The north-west corner of the fort comprises a series of barrack blocks. Half the length of two of these were excavated and can be viewed today. Chesters was built to accommodate a 500 man ala (the cavalry equivalent of a cohort) of auxiliary cavalry. Exact details are unclear, but it seems likely that from the reoccupation of Hadrian's Wall in the 160s (following the ill fated attempt to secure a more northerly frontier along the Antonine Wall twenty years earlier) the unit in residence at Chesters was the Ala II Asturum: in effect the Second Asturian Cavalry Regiment, who had been recruited in Asturia on the northern coast of Spain. They would remain here until the collapse of the Roman empire in Britain well over two centuries later.
The barrack blocks are each divided into a series of rooms, probably ten, and it would seem that each "room" was occupied by three cavalrymen, who lived in a partitioned rear area and kept their horses in the front area. It is thought that each cavalryman had a slave to act as a groom, and the slaves probably lived in the roof spaces above the rooms. Cavalrymen were considered an elite among Roman auxiliary troops, and although better paid than the infantry, were responsible for paying for the upkeep of their horses. This made the horses of considerable value to the men and perhaps explains why this arrangement was used rather than centralised stables.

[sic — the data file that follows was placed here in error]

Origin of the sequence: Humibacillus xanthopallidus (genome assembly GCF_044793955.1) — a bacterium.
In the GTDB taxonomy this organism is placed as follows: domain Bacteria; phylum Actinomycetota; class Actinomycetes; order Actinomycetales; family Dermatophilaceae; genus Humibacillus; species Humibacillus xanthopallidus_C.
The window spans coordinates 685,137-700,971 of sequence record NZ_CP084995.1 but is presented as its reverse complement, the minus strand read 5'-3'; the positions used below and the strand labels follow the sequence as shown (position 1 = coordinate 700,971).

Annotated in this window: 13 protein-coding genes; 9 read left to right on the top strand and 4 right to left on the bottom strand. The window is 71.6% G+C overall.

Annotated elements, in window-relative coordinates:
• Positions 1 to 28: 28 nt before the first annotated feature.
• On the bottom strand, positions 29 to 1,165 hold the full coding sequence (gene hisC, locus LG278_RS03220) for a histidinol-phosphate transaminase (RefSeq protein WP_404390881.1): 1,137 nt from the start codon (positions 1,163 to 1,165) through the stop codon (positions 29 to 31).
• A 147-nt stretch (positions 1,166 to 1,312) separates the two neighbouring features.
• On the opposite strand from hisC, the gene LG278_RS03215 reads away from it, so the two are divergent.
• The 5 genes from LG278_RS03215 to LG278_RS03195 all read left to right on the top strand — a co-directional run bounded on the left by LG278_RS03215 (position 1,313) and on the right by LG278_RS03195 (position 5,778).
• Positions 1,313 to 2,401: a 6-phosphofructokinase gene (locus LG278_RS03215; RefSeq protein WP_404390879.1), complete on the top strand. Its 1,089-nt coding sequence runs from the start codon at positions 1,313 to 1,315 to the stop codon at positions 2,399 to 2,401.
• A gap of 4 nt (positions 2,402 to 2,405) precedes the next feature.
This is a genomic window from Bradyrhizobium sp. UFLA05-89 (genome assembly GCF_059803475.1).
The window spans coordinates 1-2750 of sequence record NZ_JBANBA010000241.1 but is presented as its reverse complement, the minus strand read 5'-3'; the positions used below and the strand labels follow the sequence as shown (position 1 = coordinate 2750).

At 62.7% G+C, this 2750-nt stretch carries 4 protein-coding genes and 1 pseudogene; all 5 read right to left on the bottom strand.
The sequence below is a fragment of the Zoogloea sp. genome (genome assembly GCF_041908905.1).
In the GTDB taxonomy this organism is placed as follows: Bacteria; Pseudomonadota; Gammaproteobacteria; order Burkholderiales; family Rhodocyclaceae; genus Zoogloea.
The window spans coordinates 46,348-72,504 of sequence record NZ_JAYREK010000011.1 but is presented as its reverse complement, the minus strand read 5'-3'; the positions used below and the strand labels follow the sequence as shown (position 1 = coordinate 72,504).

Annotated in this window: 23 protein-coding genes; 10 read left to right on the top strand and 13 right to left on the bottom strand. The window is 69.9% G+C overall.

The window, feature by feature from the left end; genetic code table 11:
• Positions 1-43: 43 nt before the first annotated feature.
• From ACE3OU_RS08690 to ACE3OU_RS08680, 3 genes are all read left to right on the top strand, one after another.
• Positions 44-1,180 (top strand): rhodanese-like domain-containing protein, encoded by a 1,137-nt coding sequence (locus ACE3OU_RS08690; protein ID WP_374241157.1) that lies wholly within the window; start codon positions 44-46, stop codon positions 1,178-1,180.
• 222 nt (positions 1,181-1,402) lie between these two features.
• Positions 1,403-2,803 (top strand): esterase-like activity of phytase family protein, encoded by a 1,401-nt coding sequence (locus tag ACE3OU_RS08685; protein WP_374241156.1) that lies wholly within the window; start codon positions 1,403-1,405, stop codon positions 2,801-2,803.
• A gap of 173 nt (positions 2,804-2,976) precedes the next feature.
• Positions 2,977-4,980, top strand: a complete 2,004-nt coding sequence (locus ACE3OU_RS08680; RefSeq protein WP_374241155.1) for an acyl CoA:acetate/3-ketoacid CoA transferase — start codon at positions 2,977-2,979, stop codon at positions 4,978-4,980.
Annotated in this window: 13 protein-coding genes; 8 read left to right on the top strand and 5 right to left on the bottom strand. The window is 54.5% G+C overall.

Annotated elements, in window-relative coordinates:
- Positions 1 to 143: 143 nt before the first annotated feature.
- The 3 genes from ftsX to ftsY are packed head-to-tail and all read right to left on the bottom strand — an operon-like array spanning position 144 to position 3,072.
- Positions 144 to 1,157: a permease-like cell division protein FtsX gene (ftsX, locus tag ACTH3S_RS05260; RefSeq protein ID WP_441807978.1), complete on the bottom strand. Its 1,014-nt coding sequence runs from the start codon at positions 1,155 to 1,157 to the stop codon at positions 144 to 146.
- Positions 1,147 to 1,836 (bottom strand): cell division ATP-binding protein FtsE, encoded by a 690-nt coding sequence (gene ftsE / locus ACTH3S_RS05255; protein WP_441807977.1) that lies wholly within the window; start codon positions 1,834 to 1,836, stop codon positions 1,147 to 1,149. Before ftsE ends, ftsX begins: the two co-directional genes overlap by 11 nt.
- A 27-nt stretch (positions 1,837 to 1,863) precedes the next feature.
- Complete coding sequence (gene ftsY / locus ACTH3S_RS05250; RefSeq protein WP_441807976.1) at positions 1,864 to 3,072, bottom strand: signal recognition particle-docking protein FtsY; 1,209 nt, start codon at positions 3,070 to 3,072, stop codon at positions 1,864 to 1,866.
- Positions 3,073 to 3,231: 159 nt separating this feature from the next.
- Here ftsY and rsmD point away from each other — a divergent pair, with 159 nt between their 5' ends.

Two other significant areas of the fort were excavated by John Clayton. Right in its centre is the headquarters building or principia. This was larger in scale than in most forts on Hadrian's Wall. The most striking feature today is the underground strongroom, thought to have been inserted fairly late in the life of the fort. Also open to view is the Commanding Officer's House, which includes high status hypocausts, or underfloor heating. Immediately to the west of the house is a suite of baths. These have often been interpreted as the commanding officer's private baths, though it is equally possible that they were a late replacement for the much larger baths outside the fort and closer to the river.
The main bath house at Chesters offers a truly spectacular sense of walking in the footsteps (sandal prints?) of the Romans and auxiliaries who lived and worked here. Because it was built on a steep slope, its walls had been preserved underground up to what looks like full height for a single storey building. Meanwhile all the internal elements are present. It is worth coming to Chesters simply to see the baths; though there is of course much more besides.
Come to think of it, you could equally say that it is worth coming to Chesters for the museum alone. The sheer number and quality of carved and sculpted stones (plus other objects) collected by John Clayton is breathtaking. Everyone will have their own favourites, but a highlight has to be the life size headless sculpture of the goddess Juno Regina standing on the back of a (rather less than life size) heifer.